Fruit juices, soda most damaging to tooth enamelBy Stacey Marquis • Published: July 10th, 2015
Category: Health in a Heartbeat
Americans can’t seem to kick the habit of sipping on sweet drinks … and they’re paying for it in more ways than one.
Despite the amount of sugar and acidity present in soda and fruit juices, Americans continue to consume them. According to a 2012 Gallup poll, 48 percent of Americans drink at least one soda a day. On average, soda drinkers typically guzzle more than two-and-a-half glasses a day.
With each glass of fruit juice or soda a person consumes, tooth enamel weakens because of the acid in the drinks.
When acid from soda or fruit juice meets enamel, the acid wears away at it, leaving the tooth less protected in the future. Saliva in our mouths helps to protect enamel from acid, but if the saliva isn’t given enough time to restore the enamel, it can suffer permanent damage.
In fact, in a study of more than 3,000 adults, 70 percent had some form of dental erosion. Most of these people just had mild tooth wear, while 10 percent suffered from moderate damage and 5 percent had severe tooth wear.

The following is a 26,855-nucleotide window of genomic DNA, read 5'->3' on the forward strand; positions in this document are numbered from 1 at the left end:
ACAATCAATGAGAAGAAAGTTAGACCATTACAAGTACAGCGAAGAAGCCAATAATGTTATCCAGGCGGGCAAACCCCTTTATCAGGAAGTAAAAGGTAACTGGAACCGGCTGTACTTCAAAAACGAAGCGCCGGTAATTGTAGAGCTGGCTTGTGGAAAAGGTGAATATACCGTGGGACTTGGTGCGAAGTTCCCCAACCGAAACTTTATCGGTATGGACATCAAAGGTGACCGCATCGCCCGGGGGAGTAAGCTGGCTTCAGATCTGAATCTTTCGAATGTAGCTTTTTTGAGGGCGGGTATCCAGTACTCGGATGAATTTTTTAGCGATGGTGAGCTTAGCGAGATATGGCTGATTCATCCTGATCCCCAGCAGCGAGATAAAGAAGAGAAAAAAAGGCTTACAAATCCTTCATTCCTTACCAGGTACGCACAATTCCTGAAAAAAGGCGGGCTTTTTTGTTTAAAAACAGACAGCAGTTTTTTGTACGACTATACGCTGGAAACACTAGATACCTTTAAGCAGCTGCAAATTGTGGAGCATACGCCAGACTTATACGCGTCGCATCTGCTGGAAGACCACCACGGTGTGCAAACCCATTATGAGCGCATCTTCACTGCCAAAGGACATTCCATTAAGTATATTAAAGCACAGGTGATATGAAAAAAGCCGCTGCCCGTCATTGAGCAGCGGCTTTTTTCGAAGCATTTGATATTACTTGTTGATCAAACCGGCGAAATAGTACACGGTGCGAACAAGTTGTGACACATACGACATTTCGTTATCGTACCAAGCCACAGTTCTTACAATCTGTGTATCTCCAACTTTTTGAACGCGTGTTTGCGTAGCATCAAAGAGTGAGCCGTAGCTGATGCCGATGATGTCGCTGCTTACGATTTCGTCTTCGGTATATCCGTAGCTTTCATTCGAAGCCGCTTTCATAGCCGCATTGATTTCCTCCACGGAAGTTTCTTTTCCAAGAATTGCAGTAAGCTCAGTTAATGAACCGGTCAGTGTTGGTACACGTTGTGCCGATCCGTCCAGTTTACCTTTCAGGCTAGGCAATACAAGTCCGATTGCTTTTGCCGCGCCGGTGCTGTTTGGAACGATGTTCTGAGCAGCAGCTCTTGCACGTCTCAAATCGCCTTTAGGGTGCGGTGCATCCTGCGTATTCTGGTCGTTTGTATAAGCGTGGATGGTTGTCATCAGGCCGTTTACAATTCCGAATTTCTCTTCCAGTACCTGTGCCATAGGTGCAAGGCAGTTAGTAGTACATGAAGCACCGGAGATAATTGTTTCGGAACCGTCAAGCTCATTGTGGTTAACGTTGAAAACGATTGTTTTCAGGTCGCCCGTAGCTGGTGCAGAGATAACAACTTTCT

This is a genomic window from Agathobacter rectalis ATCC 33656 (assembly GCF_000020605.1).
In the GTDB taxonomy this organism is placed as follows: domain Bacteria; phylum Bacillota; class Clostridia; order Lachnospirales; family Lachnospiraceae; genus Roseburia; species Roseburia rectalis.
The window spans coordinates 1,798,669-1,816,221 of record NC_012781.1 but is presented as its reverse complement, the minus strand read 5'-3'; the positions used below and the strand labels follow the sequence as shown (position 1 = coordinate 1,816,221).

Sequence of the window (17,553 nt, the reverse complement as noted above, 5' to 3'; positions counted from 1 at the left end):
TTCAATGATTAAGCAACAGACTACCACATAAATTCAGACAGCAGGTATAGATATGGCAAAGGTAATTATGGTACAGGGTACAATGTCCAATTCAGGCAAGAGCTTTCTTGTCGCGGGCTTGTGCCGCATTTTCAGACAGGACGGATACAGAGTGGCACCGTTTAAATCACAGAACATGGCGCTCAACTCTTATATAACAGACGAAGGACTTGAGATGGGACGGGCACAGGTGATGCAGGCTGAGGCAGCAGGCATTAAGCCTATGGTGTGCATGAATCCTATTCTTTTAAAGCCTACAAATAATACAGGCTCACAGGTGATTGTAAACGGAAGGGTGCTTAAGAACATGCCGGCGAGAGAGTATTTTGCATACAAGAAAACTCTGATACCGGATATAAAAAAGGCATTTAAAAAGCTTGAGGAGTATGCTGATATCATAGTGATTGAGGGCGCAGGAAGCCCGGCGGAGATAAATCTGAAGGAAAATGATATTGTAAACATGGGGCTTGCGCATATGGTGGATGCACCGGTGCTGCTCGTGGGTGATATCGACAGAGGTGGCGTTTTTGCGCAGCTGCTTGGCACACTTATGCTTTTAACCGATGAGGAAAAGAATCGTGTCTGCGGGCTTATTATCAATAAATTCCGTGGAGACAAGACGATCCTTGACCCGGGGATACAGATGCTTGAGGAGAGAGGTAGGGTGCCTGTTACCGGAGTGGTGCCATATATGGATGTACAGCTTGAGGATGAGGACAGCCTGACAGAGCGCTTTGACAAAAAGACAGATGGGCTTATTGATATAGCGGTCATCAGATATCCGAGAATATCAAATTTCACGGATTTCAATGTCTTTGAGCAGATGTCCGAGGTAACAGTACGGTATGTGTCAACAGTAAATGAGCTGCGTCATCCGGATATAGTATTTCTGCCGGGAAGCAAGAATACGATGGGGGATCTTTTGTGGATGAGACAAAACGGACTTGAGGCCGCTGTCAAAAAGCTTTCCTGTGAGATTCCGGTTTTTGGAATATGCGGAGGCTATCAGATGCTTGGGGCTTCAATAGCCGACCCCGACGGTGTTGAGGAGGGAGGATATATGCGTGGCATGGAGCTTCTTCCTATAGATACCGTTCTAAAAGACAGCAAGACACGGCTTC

The groups who had moderate and severe tooth wear also reported consuming more fruit juices and sodas than the group with just mild tooth damage. The people who suffered only mild tooth wear reported drinking more milk instead of soda or fruit juice.
If you do drink fruit juice and sodas, it isn’t too late to scale back. Instead of choosing these drinks during and between meals, opt for water or milk. Neither of these options are as acidic as soda or fruit juice. Any beverage with a pH lower than 5.5 can cause damage. Water has a pH of 7, whereas soda and juice have a pH of 3.
Sweet drinks may be rewarding in the short run, but the damage to your tooth enamel could leave a sour taste in your mouth.